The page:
"I am not superstitious," Jorge Jesus, the Benfica coach had said before the final. Maybe he should have been. 52 years and eight finals after Benfica Bela Guttmann cursed the club after his firing, it has still not won another European title. However much Jesus may try to tell it there is no rational reason for the string of defeats, it's hard not to believe that Benfica's players feel Guttmann's ghost on their shoulders. For the second season in a row, it dominated the Europa League final, missed its chances, and was undone by an opponent that had, for the most part, barely clung on.
Chelsea was never under such intense pressure last season as Sevilla was this time, but it still produced a win thanks to a last-minute header from Branislav Ivanovic. This time Sevilla absorbed an absurd amount of punishment before finally winning its third Europa League in eight seasons on penalties. This was the closest Benfica had come to breaking the curse, along with 1988, when it lost on penalties to Guus Hiddink's PSV Eindhoven in the European Cup final.
By the time it got to spot kicks, there was a sense of inevitability about Benfica's defeat. Sevilla goalkeeper Beto made a close-range save from a Maxi Pereira header and Nicolas Gaitain stabbed wide after a rare defensive lapse. Twice in the space of a few seconds Sevilla defender Nicolas Pareja made key blocks, denying Lima then Rodrigo. Benfica generated 21 attempts on goal to Sevilla's 11 and yet as Ezequiel Garay put two chances over it seemed as though it would never score. Every missed chance only increased the anxiety.
"Sevilla started off better than Benfica," Jesus acknowledged. "But as the match progressed, Benfica improved, showed it was the better team, more of a team and, in the second half showed its power, had a number of opportunities to score, wasn't able to and then in extra time was the team that played more. But the team that believed in the penalties was Sevilla and Sevilla ended up winning. Today in the game the best team did not win. The Benfica players should be congratulated. There's nothing I can criticize."
Sevilla coach Unai Emery unsurprisingly disagreed. "I think that the best team did win," he said. "I think the result was fair and we deserved to win this. We fought until the end. It's a very special evening for all our fans. This competition is a competition that our fans really like because we've won it before. We've worked really hard because we thought we had the responsibility to win, but of course to win sometimes you have to suffer, but we've have learnt to suffer and that's why we reached the final today. We suffered against Betis, against Porto and against Valencia. We know how to suffer and that's why we won."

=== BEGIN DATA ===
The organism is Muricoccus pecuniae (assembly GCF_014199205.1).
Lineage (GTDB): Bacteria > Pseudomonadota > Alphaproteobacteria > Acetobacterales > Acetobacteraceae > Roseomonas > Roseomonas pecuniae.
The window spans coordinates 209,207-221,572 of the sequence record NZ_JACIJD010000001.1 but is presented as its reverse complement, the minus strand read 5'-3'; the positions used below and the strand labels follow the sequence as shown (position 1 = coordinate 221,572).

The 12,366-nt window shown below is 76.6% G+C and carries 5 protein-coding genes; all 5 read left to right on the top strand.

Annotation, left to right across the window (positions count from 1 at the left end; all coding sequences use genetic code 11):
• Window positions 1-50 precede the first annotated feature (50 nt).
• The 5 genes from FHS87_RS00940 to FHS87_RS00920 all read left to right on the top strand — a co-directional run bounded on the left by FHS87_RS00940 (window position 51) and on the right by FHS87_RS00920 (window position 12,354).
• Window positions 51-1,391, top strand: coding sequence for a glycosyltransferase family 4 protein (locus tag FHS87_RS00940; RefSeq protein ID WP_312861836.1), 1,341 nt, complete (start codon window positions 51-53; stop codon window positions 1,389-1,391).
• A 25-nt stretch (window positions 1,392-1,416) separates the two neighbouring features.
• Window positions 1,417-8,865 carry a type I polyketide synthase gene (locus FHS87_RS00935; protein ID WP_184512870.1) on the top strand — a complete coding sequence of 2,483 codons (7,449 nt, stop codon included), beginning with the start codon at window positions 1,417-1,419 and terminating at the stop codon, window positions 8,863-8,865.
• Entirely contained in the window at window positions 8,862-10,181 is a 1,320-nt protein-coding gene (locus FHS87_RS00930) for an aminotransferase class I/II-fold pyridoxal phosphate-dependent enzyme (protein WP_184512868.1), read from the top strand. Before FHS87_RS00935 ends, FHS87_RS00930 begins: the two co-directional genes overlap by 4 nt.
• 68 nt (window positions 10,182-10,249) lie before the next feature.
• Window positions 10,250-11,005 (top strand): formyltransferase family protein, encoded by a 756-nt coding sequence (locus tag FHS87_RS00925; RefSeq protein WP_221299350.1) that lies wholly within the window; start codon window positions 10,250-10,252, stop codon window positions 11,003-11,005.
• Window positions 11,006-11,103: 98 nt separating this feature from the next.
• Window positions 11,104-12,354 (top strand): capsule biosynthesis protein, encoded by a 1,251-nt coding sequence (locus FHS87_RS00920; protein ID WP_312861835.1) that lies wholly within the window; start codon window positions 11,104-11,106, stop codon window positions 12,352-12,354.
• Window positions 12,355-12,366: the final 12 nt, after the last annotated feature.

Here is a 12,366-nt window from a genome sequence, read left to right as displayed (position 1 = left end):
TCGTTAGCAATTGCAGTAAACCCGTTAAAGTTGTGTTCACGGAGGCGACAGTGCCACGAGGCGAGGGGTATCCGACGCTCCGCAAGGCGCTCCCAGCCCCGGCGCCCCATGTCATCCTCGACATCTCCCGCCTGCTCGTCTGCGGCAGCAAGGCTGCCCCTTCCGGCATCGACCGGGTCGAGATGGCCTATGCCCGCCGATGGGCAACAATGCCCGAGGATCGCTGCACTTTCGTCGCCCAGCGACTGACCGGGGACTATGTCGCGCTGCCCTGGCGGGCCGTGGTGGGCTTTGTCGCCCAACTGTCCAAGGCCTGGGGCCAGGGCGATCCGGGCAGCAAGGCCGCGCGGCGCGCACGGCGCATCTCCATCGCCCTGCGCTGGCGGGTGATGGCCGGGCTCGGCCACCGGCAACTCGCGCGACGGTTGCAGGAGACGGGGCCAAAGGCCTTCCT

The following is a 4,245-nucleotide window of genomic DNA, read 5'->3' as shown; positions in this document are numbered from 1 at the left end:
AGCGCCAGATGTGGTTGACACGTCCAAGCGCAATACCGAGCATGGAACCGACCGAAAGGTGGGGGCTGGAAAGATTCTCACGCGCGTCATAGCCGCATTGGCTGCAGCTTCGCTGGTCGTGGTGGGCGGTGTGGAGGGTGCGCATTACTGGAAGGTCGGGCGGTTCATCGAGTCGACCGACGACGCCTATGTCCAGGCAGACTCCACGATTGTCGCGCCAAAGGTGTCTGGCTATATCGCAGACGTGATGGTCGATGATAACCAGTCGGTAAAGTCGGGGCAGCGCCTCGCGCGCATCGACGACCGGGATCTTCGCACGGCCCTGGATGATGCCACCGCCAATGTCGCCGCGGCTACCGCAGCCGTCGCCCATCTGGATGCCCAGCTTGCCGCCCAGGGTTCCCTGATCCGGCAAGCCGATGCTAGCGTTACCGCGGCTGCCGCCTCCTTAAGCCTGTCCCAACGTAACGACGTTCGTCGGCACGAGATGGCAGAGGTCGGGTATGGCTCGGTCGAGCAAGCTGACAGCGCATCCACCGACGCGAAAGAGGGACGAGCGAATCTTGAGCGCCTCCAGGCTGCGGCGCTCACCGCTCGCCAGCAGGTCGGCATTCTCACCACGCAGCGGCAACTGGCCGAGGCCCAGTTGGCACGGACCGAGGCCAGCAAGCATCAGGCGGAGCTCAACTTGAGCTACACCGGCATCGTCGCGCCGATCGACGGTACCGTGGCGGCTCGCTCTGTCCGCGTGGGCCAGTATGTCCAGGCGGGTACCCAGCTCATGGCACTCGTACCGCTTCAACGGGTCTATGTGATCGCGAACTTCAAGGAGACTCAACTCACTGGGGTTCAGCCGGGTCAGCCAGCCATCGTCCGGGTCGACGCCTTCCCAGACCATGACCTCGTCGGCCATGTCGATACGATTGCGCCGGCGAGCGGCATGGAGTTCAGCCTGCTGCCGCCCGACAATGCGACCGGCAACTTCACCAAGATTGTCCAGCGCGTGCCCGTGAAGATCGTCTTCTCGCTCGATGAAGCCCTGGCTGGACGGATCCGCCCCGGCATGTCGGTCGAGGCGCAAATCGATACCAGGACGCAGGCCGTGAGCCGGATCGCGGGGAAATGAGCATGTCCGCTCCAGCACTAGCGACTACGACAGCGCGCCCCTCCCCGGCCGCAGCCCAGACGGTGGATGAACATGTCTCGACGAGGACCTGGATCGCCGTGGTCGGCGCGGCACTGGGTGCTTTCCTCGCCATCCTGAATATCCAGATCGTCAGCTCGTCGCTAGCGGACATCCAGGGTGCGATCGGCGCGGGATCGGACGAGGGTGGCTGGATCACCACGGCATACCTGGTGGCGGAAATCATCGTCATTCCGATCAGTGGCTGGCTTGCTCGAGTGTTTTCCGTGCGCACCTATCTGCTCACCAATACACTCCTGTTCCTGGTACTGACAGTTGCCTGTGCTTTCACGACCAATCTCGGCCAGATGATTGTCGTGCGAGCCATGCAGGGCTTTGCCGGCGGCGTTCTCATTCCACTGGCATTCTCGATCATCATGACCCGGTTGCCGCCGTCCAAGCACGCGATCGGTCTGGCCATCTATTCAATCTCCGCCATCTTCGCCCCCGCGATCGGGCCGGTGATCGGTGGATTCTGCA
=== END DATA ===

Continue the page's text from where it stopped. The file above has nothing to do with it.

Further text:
Oscar Cardozo, who missed a penalty for Paraguay against Spain in the 2010 World Cup, was the first to succumb, stuttering in his run up only to find that, far from being unsettled, Beto had used the time to advance three or four yards from his goal and narrow the angle significantly. Technically the referee Felix Brych should have ordered a retake but given the nature of the run-up perhaps it's understandable that he was unsympathetic. Cardozo's kick was uncertain and was pushed away by the right hand of the keeper. Then Rodrigo saw his tame kick saved on the keeper's left. Sevilla, by contrast, seemed to realize that the momentum was with it. Kevin Ganeiro's confident strike that won the shoot-out was their fourth superb penalty in a row.
By the end, Sevilla's players were exhausted. They went down with cramps, but kept pushing themselves. At one point Stephane Mbia hobbled into position to block a shot with an unraveling bandage around his thigh trailing behind him. Save for a two-minute spell just before halftime when they let Rodrigo and then Gaitan through, central defenders Federico Fazio and Pareja were magnificent, always flinging themselves in the way of shots, always hurtling back to make challenges. It may not necessarily have been classical or calm defending, but it was effective enough.
In front of them, Ivan Rakitic, upright and blond, an elegant deep-lying playmaker, was excellent. His use of the ball was intelligent, both in keeping the ball away from Benfica and in creating what chances Sevilla created. Had Jose Antonio Reyes been a little more incisive when running on to one chance early in the second half, it might never have gone to extra-time, never mind penalties.
It's 32 years since Guttmann died in Vienna, aged 82. In 1990, the great Benfica forward Eusebio prayed at his tomb for forgiveness. Eusebio died in January and, a month later, so too did Mario Coluna, the other legend of that Benfica side of 1962. Yet still the curse goes on. Still Benfica suffer.